Varadkar must match pitch-perfect Arlene Foster's dignified note of reconciliation
The DUP leader's graceful speech down in Killarney will help soothe southern tensions over Brexit, writes Eilis O'Hanlon
Judging by some of the praise heaped on Arlene Foster for crossing the border to attend the Killarney Economic Forum over the weekend, one would think that the DUP leader was a Victorian explorer heading off into strange and unexplored territory, where who knows what fate might await her.
Killarney is a perfectly lovely town, where the greatest danger facing most visitors is that their ears get assaulted by the sound of an over enthusiastic ceilidh band. She was hardly at risk of ending up in a cannibals' cooking pot, like the missionaries of old.
The DUP is even making a big deal of the fact that the former First Minister made a five-hour overnight journey to attend the conference, as if it wasn't normal for political leaders to travel long distances to attend various events.
It's grimly symptomatic of the state of politics in Northern Ireland right now that these everyday activities are still presented as extraordinary gestures.
Friendly interaction between neighbours should be a regular occurrence, not an annual event, undertaken as if to satisfy some new year's resolution to do something vaguely reconciliatory before slipping back into bad old habits.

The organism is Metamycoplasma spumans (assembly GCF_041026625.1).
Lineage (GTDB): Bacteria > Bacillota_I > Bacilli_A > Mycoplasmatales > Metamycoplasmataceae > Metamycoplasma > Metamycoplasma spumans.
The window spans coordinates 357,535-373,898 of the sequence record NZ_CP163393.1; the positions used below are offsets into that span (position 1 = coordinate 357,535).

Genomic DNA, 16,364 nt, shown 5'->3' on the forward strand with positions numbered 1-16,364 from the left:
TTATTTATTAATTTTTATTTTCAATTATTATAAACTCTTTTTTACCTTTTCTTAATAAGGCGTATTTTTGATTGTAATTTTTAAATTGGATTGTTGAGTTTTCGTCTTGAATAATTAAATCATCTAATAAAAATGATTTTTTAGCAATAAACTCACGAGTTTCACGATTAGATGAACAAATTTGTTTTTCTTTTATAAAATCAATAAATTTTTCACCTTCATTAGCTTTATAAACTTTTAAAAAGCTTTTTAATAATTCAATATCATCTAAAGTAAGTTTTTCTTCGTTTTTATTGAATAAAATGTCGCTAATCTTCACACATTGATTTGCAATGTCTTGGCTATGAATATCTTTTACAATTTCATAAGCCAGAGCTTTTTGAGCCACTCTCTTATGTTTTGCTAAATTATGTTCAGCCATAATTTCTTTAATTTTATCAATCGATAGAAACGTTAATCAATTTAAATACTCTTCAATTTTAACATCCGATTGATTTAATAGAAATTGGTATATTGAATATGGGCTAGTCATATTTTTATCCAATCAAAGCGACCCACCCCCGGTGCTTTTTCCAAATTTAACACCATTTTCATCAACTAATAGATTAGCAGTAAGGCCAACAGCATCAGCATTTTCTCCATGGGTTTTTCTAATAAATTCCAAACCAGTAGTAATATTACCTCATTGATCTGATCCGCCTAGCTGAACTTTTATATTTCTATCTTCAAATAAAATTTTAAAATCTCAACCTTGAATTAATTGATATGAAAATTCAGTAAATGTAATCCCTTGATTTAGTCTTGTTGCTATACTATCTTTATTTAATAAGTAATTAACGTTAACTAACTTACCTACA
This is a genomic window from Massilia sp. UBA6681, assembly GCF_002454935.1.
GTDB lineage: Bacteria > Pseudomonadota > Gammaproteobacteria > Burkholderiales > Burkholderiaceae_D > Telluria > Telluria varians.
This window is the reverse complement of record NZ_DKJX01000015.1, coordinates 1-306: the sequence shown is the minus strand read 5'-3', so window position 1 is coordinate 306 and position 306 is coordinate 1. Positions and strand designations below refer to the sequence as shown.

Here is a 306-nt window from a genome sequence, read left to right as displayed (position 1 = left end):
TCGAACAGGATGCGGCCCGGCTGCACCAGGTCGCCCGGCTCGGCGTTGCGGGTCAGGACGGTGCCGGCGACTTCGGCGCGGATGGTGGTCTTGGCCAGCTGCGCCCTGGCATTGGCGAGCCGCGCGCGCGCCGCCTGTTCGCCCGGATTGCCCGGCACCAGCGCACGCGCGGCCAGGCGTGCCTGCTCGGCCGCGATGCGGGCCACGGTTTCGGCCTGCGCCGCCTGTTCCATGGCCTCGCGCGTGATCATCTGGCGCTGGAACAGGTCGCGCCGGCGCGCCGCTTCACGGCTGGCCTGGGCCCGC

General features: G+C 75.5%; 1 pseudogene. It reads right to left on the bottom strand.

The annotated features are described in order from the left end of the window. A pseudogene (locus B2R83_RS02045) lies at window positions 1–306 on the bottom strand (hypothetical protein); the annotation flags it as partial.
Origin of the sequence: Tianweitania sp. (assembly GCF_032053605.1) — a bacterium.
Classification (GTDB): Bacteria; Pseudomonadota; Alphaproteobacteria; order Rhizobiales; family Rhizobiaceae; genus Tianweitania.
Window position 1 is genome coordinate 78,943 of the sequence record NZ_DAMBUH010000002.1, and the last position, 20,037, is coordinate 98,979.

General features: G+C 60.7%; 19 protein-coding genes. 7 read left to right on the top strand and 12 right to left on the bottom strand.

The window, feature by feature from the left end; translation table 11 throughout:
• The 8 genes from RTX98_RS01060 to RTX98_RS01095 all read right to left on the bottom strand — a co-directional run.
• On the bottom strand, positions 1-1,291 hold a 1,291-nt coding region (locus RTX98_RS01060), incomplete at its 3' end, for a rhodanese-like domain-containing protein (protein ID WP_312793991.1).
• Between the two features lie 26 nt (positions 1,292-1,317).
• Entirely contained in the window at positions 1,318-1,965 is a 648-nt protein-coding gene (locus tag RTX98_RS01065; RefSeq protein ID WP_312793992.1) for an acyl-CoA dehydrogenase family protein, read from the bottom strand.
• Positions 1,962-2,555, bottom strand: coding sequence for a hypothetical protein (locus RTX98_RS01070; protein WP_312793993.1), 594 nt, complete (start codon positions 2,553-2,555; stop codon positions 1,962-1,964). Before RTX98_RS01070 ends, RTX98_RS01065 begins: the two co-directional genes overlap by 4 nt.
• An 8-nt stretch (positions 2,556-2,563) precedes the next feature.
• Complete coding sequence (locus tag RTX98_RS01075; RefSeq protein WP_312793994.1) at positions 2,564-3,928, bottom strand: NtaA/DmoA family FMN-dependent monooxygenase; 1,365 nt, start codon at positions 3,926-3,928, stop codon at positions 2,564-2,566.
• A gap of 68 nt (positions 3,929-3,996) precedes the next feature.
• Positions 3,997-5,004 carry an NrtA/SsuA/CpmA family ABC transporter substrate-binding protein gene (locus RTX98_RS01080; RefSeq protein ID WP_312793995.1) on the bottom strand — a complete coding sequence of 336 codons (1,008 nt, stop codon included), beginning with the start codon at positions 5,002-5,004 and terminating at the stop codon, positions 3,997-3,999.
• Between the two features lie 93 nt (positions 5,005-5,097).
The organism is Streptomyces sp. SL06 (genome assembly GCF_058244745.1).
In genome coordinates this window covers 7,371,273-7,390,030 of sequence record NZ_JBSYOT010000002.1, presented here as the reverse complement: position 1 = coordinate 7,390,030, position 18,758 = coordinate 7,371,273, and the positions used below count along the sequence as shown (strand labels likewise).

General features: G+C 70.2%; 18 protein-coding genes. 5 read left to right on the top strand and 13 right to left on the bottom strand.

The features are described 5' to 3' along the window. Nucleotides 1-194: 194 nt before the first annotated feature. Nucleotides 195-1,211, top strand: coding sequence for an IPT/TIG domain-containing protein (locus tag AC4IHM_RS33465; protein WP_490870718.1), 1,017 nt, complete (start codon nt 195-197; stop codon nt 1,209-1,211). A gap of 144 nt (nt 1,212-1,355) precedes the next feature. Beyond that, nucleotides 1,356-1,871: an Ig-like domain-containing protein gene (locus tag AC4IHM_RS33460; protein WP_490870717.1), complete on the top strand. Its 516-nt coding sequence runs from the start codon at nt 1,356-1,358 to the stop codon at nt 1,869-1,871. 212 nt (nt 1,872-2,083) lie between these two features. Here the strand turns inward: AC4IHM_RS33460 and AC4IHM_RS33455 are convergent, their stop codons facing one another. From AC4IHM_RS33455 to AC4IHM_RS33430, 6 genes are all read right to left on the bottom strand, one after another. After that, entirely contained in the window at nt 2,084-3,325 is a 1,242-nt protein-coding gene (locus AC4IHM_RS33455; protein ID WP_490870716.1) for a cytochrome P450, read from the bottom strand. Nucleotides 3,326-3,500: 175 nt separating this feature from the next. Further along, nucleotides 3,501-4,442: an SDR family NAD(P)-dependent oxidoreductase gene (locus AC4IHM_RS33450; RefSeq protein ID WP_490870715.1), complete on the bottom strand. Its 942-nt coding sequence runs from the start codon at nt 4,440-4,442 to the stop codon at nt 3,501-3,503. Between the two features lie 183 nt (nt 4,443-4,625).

Having said all that, Foster's appearance at the conference was a significant moment that deserves to be marked. Her aim in going to Killarney was both to explain the DUP's position on Brexit, which has sparked much confused reaction in the Irish Republic, and to reassure the neighbours that it's not some kneejerk jingoistic gesture that will undo years of good work.
That matters because, whilst debate in Britain still tends to proceed as if the UK is the only place affected, Irish businesses are fearful about the effect that Brexit could have on trade, and have not exactly been enlightened by the answers provided until now by the British government.
Here was a chance to soothe some of those tensions over why the DUP is supporting such a strong pro-Brexit stance in London when a majority in Northern Ireland voted to remain.
Some of that criticism has been over the top. The party was eurosceptic from the start, so it's hardly a surprise that they're enthusiastic about leaving the EU; whilst Welsh First Minister, Carwyn Jones, faces nothing like the same criticism for angling for Britain to stay in the EU despite the fact that most of his countrymen voted to get out.
But the DUP's position has caused some head scratching down south, and it's right that she went there in a placatory mood, recognising that a prosperous Republic is in the interests of Northern Ireland too, and that Brexit must not mean "pulling up the drawbridge, building a wall and cutting ourselves off from our nearest neighbours".
She spoke warmly of the positive relationship between the two parts of the island, at the same time as making it clear that her unionism was in no way diminished by wanting to see continuing close cooperation.